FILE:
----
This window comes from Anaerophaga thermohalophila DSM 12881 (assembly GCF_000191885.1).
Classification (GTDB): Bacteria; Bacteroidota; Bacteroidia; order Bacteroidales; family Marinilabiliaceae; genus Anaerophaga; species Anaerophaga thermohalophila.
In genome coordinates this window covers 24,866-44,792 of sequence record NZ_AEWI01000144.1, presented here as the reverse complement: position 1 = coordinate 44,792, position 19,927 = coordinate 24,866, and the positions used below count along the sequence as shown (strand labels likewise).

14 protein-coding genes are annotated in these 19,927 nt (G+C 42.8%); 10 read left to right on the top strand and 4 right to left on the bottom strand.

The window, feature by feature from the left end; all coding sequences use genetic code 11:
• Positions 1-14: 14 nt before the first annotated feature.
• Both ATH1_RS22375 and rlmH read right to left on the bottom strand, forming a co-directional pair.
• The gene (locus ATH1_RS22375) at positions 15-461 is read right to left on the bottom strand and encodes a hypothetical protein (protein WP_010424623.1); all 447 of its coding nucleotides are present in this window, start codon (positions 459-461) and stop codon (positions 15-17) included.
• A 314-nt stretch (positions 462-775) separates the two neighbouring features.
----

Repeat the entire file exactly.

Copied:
This window comes from Anaerophaga thermohalophila DSM 12881 (assembly GCF_000191885.1).
Classification (GTDB): Bacteria; Bacteroidota; Bacteroidia; order Bacteroidales; family Marinilabiliaceae; genus Anaerophaga; species Anaerophaga thermohalophila.
In genome coordinates this window covers 24,866-44,792 of sequence record NZ_AEWI01000144.1, presented here as the reverse complement: position 1 = coordinate 44,792, position 19,927 = coordinate 24,866, and the positions used below count along the sequence as shown (strand labels likewise).

14 protein-coding genes are annotated in these 19,927 nt (G+C 42.8%); 10 read left to right on the top strand and 4 right to left on the bottom strand.

The window, feature by feature from the left end; all coding sequences use genetic code 11:
• Positions 1-14: 14 nt before the first annotated feature.
• Both ATH1_RS22375 and rlmH read right to left on the bottom strand, forming a co-directional pair.
• The gene (locus ATH1_RS22375) at positions 15-461 is read right to left on the bottom strand and encodes a hypothetical protein (protein WP_010424623.1); all 447 of its coding nucleotides are present in this window, start codon (positions 459-461) and stop codon (positions 15-17) included.
• A 314-nt stretch (positions 462-775) separates the two neighbouring features.